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Ottawa Senators assistant coach Luke Richardson speaks on the issue of teen suicide during a news conference in Ottawa on Thursday, Feb. 24, 2011. The Royal Ottawa, one of Canada’s foremost mental health care centres, will announce Wednesday it is creating this country’s first research chair dedicated to suicide prevention after receiving a $2-million gift from two charitable foundations, including Do It For Daron, a foundation established by former Ottawa Senator Luke Richardson and his wife Stephanie after their daughter Daron committed suicide.

Sean Kilpatrick/THE CANADIAN PRESS

The Royal Ottawa, one of Canada's foremost mental health care centres, will announce Wednesday it is creating this country's first research chair dedicated to suicide prevention after receiving a $2-million gift from two charitable foundations.

The funds come from Do It For Daron – an Ottawa-based foundation launched by former Ottawa Senators hockey player Luke Richardson and his wife Stephanie after their 14-year-old daughter Daron died by suicide four years ago – and the Mach-Gaensslen Foundation of Canada, which has donated more than $3-million since 2000 in the fields of cardiology, oncology and psychiatry.

Noting that approximately 11 people die by suicide every day in Canada, Dr. Chris Carruthers, chair of the board of directors for the Mach-Gaensslen Foundation, says the $1-million contribution from his organization is the single largest gift it has ever bestowed.

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"We all know someone who has suffered and sadly, too many of us have lost someone to suicide," said Dr. Carruthers. He added that the successful candidate will work with the Royal's Institute of Mental Health Research, which is affiliated with the University of Ottawa.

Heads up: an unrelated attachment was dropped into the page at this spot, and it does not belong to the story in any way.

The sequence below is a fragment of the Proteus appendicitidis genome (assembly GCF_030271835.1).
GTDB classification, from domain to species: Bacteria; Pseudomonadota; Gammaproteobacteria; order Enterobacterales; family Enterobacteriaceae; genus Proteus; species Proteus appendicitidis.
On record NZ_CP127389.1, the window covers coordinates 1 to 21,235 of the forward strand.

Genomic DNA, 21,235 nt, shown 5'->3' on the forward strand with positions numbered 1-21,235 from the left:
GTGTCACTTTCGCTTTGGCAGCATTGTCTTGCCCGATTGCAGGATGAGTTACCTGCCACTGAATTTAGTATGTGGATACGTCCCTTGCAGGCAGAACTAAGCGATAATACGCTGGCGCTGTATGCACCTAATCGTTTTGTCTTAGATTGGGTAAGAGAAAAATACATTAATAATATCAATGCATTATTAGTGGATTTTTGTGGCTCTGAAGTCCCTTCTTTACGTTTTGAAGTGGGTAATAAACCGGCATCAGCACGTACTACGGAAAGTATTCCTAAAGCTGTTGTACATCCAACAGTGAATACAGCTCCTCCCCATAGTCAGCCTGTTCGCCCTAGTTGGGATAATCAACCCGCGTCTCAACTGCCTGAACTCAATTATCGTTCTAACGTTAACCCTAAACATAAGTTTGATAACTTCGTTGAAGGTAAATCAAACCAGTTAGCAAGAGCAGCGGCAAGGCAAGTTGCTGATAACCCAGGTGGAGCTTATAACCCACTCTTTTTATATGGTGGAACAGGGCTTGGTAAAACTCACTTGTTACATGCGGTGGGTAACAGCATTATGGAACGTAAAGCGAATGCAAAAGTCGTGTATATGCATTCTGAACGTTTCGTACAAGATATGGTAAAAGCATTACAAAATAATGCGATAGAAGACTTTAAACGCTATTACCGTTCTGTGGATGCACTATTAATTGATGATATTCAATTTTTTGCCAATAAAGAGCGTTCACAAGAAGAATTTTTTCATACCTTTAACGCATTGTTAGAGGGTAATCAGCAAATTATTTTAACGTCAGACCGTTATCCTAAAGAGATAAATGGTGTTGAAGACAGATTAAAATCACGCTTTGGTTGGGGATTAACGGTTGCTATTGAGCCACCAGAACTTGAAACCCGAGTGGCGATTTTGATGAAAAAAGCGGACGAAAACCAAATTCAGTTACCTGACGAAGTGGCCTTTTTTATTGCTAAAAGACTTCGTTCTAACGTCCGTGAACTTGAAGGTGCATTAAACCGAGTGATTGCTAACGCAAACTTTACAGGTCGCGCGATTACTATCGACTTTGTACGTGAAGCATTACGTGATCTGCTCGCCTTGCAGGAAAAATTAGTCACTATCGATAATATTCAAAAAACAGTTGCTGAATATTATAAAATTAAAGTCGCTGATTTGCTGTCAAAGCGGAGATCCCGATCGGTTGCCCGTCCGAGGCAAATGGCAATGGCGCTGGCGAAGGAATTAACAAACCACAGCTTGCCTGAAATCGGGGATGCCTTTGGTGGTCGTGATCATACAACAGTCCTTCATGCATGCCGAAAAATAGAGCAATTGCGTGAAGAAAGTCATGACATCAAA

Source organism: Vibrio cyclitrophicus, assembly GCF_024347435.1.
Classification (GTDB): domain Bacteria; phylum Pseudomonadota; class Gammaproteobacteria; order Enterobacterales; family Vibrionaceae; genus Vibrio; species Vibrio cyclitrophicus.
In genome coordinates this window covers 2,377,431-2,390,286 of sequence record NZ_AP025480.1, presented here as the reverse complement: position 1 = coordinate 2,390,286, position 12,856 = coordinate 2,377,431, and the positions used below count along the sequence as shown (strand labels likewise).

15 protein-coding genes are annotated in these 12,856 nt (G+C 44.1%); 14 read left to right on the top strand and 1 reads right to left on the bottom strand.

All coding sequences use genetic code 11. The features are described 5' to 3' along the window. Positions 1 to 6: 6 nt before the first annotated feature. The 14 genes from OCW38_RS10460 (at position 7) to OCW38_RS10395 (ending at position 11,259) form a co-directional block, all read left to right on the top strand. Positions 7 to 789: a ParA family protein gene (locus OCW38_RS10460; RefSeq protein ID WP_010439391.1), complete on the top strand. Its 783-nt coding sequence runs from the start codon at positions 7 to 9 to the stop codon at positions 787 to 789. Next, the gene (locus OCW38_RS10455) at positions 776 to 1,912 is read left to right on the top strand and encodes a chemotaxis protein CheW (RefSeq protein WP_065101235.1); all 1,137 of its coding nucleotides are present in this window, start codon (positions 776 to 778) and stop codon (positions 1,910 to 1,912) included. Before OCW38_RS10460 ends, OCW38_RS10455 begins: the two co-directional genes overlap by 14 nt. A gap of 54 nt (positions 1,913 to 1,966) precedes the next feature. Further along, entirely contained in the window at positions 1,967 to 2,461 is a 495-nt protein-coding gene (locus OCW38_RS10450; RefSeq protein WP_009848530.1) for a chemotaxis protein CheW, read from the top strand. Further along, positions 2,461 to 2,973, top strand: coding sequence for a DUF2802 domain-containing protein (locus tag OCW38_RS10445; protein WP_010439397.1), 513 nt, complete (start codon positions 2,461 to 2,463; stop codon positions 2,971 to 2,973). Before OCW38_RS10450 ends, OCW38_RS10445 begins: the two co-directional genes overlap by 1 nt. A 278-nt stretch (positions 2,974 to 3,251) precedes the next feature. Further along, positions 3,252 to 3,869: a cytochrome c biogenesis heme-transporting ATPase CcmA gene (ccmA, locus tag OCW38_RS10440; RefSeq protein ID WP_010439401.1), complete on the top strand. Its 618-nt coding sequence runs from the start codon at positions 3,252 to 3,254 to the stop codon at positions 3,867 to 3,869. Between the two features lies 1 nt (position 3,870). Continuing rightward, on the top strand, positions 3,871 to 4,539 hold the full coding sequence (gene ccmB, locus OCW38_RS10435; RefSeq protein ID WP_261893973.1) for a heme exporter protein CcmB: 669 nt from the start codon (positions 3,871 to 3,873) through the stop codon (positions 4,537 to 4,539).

The foundations are committing $200,000 a year to support that chair over 10 years, and most of it will go into salary support.

"The person we hire will be a clinical scientist and has a clinical practice and exposure, so we're looking for ideas and breakthroughs that can be applied today," Dr. Carruthers said. "Mental health is a huge issue today, and an escalating issue. Suicide rates are increasing in all age groups and it's an area that hasn't received appropriate funding."

Stephanie Richardson said in an interview that the aim of the chair in suicide prevention research will be to work with health care providers, community groups and families to translate real knowledge into real solutions to prevent suicide and the devastating impact it has on Canadian families. "Daron's death is still surreal to be honest. It's unbelievable. You never get over something like that. It's hard to articulate but you have to find a way to live with it that doesn't overshadow every day. You have to still find a way to enjoy people in your life and figure out a way to forge your way through it," said Ms. Richardson, who also has a daughter named Morgan. Her husband was a defenceman and assistant coach with the Ottawa Senators and now serves as head coach of the Binghamton Senators of the American Hockey League.

"As unique as our story is to us, it's not unique," she said. "It's a story that's far too common."

Catherine Zahn, president and CEO of the Centre for Addiction and Mental Health in Toronto also applauded the creation of the chair Tuesday, saying "when someone dies by suicide, it is almost always a terrible outcome of mental illness."

"We know that 90 per cent of those who die by suicide have a mental illness. There is a pressing need for better access to mental health care that needs to be addressed," Dr. Zahn said.

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